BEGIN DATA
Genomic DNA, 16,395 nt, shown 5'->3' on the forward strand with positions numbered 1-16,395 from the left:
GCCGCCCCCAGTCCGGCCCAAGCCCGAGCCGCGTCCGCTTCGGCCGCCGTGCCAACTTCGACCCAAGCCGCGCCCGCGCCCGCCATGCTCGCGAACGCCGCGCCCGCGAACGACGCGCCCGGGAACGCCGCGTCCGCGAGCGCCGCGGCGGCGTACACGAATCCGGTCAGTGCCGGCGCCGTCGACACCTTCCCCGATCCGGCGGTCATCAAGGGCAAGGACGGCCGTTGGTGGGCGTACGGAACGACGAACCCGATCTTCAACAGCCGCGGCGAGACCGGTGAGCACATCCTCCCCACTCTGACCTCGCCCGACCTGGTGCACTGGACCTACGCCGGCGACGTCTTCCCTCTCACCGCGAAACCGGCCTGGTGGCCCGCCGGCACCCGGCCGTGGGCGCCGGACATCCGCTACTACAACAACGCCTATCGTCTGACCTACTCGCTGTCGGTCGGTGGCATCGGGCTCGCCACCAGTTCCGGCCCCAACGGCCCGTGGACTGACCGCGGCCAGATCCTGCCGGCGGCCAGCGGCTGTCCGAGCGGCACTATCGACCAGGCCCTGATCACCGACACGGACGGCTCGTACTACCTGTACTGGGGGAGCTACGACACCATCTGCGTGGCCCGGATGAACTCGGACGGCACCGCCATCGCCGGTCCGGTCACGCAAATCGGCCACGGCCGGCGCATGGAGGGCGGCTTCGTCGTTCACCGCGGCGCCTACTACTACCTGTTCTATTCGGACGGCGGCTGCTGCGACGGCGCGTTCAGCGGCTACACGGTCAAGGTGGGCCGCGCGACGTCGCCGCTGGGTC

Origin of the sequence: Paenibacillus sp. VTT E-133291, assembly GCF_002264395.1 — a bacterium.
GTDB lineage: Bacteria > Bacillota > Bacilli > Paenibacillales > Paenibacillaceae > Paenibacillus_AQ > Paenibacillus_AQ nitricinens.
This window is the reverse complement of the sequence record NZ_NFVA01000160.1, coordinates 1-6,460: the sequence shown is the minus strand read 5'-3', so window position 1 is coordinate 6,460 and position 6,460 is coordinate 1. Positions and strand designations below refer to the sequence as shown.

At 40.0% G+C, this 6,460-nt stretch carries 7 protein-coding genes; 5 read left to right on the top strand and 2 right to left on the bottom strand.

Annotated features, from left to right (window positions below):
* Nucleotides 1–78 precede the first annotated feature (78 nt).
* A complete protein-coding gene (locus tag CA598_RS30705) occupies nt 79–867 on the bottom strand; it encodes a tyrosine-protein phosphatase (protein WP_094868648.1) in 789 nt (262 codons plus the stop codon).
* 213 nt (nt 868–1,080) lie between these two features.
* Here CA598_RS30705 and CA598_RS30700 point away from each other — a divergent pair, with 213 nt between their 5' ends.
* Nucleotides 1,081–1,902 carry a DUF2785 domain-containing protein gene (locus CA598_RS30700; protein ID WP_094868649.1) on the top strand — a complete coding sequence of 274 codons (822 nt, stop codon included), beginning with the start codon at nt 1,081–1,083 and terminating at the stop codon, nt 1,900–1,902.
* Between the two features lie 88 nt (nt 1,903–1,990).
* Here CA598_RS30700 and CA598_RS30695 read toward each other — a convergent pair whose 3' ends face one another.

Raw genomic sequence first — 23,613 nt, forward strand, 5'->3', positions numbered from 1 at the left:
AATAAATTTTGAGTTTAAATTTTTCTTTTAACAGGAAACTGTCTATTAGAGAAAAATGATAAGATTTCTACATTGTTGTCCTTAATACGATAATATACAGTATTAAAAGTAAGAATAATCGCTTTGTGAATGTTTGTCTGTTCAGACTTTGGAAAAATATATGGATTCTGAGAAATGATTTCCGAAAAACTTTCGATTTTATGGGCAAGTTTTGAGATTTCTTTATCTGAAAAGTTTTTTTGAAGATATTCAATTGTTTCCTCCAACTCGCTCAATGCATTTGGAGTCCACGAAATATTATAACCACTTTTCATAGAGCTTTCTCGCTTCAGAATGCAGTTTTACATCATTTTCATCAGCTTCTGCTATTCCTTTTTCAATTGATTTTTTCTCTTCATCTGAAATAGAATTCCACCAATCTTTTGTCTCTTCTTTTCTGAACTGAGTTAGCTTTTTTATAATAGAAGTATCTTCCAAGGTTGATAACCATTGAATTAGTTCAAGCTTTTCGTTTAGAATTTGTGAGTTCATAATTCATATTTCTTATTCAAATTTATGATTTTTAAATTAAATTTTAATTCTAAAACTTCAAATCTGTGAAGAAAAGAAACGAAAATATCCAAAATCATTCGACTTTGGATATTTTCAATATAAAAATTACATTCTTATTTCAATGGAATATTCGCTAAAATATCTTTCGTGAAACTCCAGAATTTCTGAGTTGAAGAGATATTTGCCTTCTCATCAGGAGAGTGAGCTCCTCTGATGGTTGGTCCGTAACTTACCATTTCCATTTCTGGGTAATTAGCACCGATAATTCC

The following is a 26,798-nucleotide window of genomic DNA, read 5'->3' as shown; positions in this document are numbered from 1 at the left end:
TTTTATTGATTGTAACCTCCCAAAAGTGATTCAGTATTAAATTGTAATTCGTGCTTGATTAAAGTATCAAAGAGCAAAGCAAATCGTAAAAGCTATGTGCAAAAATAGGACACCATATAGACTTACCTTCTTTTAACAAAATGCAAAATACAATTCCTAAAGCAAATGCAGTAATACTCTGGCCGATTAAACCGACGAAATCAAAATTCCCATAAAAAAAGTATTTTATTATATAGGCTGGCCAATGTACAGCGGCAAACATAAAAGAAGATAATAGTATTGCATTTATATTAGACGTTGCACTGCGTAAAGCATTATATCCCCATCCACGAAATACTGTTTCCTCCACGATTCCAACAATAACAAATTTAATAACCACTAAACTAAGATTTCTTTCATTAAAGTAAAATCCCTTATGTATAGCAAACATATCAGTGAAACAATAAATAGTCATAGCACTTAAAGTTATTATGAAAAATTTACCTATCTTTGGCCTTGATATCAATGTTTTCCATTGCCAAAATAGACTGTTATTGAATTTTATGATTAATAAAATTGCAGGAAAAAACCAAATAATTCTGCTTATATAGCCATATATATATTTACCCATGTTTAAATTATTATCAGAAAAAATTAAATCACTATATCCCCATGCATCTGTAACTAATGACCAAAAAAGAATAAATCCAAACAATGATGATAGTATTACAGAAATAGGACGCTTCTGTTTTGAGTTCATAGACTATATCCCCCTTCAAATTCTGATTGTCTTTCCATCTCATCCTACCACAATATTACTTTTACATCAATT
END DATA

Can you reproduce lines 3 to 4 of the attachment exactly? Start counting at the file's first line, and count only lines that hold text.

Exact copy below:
Origin of the sequence: Paenibacillus sp. VTT E-133291, assembly GCF_002264395.1 — a bacterium.
GTDB lineage: Bacteria > Bacillota > Bacilli > Paenibacillales > Paenibacillaceae > Paenibacillus_AQ > Paenibacillus_AQ nitricinens.